Ms. Wagner, Apple's newest director, replaced a retiring one. The board wants no more than 10 members to keep its flexibility intact, according to the person familiar with the company, adding that even "eye contact and candor change" with more than 10 directors.
Apple returns outperformed technology sector peers by about 37 cumulative percentage points during the three years tracked by GMI. An Apple spokeswoman declined to comment.
Netflix, with seven directors, demonstrated equally strong returns, outperforming sector peers by about 32 percentage points. Board members of the big video-streaming service debate extensively before approving important management moves, said Jay Hoag, its lead independent director.
"We get in-depth," he said. "That's easier with a small group."
Netflix directors spent about nine months discussing a proposed price increase, with some pushing back hard on executives about the need for an increase, Mr. Hoag said. Netflix increased prices this spring for new U.S. customers of the company's streaming video plan, its first price bump since 2011.
A board twice as big wouldn't have time for "diving deeper into the business on things that matter," Mr. Hoag said.
Theodore "Tim" Solso, chairman of General Motors Co. , agrees. In 2012, he became the fourteenth board member at the auto manufacturer. Having 14 directors makes it tough to manage board meetings.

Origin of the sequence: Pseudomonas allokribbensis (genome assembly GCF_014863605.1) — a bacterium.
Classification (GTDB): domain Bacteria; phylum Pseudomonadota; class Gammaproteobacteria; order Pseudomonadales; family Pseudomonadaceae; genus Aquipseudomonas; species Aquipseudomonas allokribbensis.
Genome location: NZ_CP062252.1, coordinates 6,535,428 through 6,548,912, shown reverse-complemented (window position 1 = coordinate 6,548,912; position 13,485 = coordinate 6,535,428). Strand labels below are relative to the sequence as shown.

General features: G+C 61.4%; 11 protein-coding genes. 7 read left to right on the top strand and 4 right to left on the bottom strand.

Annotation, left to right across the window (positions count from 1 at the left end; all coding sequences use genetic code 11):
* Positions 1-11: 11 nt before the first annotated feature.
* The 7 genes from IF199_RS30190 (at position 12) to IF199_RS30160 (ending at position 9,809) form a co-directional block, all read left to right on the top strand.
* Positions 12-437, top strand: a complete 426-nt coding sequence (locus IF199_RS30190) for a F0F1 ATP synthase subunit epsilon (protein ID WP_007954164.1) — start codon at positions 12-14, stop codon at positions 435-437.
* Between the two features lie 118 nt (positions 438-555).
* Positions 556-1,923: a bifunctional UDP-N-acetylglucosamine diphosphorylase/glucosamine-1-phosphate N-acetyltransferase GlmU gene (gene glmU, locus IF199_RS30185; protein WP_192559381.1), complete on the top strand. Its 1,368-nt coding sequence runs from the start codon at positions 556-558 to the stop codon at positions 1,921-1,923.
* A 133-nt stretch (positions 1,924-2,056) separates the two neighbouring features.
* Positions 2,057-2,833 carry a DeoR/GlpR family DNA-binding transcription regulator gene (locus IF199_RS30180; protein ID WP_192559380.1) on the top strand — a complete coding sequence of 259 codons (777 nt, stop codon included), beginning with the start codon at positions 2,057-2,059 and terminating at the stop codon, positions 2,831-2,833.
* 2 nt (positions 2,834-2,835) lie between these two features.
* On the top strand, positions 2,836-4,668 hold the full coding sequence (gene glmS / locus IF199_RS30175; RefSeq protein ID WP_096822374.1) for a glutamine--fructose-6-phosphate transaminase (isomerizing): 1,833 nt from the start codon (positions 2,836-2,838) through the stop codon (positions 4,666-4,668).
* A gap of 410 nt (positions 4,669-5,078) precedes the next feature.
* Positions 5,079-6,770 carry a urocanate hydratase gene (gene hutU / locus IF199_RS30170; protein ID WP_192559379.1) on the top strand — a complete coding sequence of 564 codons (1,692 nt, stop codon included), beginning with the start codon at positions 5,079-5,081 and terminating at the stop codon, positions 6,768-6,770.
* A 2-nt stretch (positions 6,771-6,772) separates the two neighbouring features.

"Often, you have people saying the same thing," he said. "It's just not as efficient as a smaller board."
At Eli Lilly & Co., a major pharmaceuticals maker with 14 directors, the board "is too big to encourage the kinds of discussions you want" because drilling down on different issues simply takes too long, someone familiar with Eli Lilly said. "A number of people feel constrained asking a second or third question."
Lilly underperformed health-care sector peers by nearly 16 percentage points, GMI's analysis showed. The company has "serious questions" about the study, company spokesman Edward Sagebiel said, citing Eli Lilly's strong share price performance in recent years.
"Peer companies have boards of similar sizes," he said.
A big board of a large-cap company can offer certain benefits. In heavily regulated industries, such as financial services, larger boards make more sense, according to a person familiar with Bank of America Corp. "They allow you to engineer more diverse thinking."
Bank of America, which has 15 directors, trailed financial sector peers by about 45 percentage points, GMI said. Spokesman Jerome Dubrowski said the bank disagreed with the study.
Bank of America directors have devised ways to minimize potential drawbacks of their sizable board, according to informed individuals. The five board committees—each with five directors—"do a ton of work" and the full board rarely challenges committee reports, one such person said.
Downsizing a big board can take years. GM's Mr. Solso said the automaker's current 12-member board would benefit from further shrinkage.
"If you get the right 10 people, really great things can happen," he said. Five GM directors are at least 67 years old, the company's latest financial filings show. But only one member reaches the mandatory retirement age of 72 during 2015. "Through natural attrition, we may not replace all the directors," Mr. Solso said.